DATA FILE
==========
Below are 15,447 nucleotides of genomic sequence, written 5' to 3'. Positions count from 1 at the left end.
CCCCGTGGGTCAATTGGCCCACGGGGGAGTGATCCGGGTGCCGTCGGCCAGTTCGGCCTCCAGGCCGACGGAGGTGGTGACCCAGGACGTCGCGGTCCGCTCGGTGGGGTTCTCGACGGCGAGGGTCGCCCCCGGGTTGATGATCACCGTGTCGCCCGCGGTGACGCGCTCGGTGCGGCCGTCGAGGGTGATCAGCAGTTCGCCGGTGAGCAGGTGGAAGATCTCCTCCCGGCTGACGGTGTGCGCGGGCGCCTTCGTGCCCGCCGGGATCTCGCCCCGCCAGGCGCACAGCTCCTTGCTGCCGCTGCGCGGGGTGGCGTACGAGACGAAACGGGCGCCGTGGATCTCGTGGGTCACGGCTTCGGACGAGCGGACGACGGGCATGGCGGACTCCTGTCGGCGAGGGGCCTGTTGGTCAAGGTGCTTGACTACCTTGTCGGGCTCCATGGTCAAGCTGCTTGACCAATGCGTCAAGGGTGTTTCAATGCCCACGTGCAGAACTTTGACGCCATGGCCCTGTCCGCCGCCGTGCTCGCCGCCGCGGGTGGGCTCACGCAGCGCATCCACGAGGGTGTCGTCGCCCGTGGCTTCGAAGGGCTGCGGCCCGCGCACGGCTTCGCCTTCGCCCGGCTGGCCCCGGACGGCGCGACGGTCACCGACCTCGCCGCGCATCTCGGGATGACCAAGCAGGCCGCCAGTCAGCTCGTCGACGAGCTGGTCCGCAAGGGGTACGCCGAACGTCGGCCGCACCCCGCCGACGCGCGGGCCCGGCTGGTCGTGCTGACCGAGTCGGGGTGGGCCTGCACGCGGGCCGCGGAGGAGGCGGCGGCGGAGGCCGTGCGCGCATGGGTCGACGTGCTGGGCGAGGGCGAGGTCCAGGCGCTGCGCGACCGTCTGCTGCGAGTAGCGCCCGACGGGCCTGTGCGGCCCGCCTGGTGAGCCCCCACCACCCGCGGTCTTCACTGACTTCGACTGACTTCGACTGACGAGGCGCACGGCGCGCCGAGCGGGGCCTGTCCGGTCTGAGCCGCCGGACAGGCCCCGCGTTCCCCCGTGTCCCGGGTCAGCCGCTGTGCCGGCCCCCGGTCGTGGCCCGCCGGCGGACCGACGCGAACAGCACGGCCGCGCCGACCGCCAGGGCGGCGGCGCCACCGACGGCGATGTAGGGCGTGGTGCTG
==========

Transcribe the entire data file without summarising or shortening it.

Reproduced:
Below are 15,447 nucleotides of genomic sequence, written 5' to 3'. Positions count from 1 at the left end.
CCCCGTGGGTCAATTGGCCCACGGGGGAGTGATCCGGGTGCCGTCGGCCAGTTCGGCCTCCAGGCCGACGGAGGTGGTGACCCAGGACGTCGCGGTCCGCTCGGTGGGGTTCTCGACGGCGAGGGTCGCCCCCGGGTTGATGATCACCGTGTCGCCCGCGGTGACGCGCTCGGTGCGGCCGTCGAGGGTGATCAGCAGTTCGCCGGTGAGCAGGTGGAAGATCTCCTCCCGGCTGACGGTGTGCGCGGGCGCCTTCGTGCCCGCCGGGATCTCGCCCCGCCAGGCGCACAGCTCCTTGCTGCCGCTGCGCGGGGTGGCGTACGAGACGAAACGGGCGCCGTGGATCTCGTGGGTCACGGCTTCGGACGAGCGGACGACGGGCATGGCGGACTCCTGTCGGCGAGGGGCCTGTTGGTCAAGGTGCTTGACTACCTTGTCGGGCTCCATGGTCAAGCTGCTTGACCAATGCGTCAAGGGTGTTTCAATGCCCACGTGCAGAACTTTGACGCCATGGCCCTGTCCGCCGCCGTGCTCGCCGCCGCGGGTGGGCTCACGCAGCGCATCCACGAGGGTGTCGTCGCCCGTGGCTTCGAAGGGCTGCGGCCCGCGCACGGCTTCGCCTTCGCCCGGCTGGCCCCGGACGGCGCGACGGTCACCGACCTCGCCGCGCATCTCGGGATGACCAAGCAGGCCGCCAGTCAGCTCGTCGACGAGCTGGTCCGCAAGGGGTACGCCGAACGTCGGCCGCACCCCGCCGACGCGCGGGCCCGGCTGGTCGTGCTGACCGAGTCGGGGTGGGCCTGCACGCGGGCCGCGGAGGAGGCGGCGGCGGAGGCCGTGCGCGCATGGGTCGACGTGCTGGGCGAGGGCGAGGTCCAGGCGCTGCGCGACCGTCTGCTGCGAGTAGCGCCCGACGGGCCTGTGCGGCCCGCCTGGTGAGCCCCCACCACCCGCGGTCTTCACTGACTTCGACTGACTTCGACTGACGAGGCGCACGGCGCGCCGAGCGGGGCCTGTCCGGTCTGAGCCGCCGGACAGGCCCCGCGTTCCCCCGTGTCCCGGGTCAGCCGCTGTGCCGGCCCCCGGTCGTGGCCCGCCGGCGGACCGACGCGAACAGCACGGCCGCGCCGACCGCCAGGGCGGCGGCGCCACCGACGGCGATGTAGGGCGTGGTGCTG